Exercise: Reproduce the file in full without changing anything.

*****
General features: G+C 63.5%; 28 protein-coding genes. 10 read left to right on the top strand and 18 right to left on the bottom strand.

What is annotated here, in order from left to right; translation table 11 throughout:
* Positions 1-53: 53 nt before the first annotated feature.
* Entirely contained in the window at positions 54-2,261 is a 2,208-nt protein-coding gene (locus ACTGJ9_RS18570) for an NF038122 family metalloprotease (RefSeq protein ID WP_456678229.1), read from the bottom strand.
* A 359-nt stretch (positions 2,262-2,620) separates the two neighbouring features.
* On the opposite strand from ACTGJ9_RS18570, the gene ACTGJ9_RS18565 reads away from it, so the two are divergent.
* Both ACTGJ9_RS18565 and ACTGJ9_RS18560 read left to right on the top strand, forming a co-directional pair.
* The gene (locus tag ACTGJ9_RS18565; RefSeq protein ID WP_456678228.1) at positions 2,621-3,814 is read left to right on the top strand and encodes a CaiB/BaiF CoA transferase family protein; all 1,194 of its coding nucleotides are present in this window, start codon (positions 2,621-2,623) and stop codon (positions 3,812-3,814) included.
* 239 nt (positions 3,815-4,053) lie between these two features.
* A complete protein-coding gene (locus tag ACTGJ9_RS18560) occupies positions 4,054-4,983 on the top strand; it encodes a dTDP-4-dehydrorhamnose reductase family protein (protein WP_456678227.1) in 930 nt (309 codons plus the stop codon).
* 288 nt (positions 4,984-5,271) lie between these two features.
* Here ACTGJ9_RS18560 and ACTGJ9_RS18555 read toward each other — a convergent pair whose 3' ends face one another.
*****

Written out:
General features: G+C 63.5%; 28 protein-coding genes. 10 read left to right on the top strand and 18 right to left on the bottom strand.

What is annotated here, in order from left to right; translation table 11 throughout:
* Positions 1-53: 53 nt before the first annotated feature.
* Entirely contained in the window at positions 54-2,261 is a 2,208-nt protein-coding gene (locus ACTGJ9_RS18570) for an NF038122 family metalloprotease (RefSeq protein ID WP_456678229.1), read from the bottom strand.
* A 359-nt stretch (positions 2,262-2,620) separates the two neighbouring features.
* On the opposite strand from ACTGJ9_RS18570, the gene ACTGJ9_RS18565 reads away from it, so the two are divergent.
* Both ACTGJ9_RS18565 and ACTGJ9_RS18560 read left to right on the top strand, forming a co-directional pair.
* The gene (locus tag ACTGJ9_RS18565; RefSeq protein ID WP_456678228.1) at positions 2,621-3,814 is read left to right on the top strand and encodes a CaiB/BaiF CoA transferase family protein; all 1,194 of its coding nucleotides are present in this window, start codon (positions 2,621-2,623) and stop codon (positions 3,812-3,814) included.
* 239 nt (positions 3,815-4,053) lie between these two features.
* A complete protein-coding gene (locus tag ACTGJ9_RS18560) occupies positions 4,054-4,983 on the top strand; it encodes a dTDP-4-dehydrorhamnose reductase family protein (protein WP_456678227.1) in 930 nt (309 codons plus the stop codon).
* 288 nt (positions 4,984-5,271) lie between these two features.
* Here ACTGJ9_RS18560 and ACTGJ9_RS18555 read toward each other — a convergent pair whose 3' ends face one another.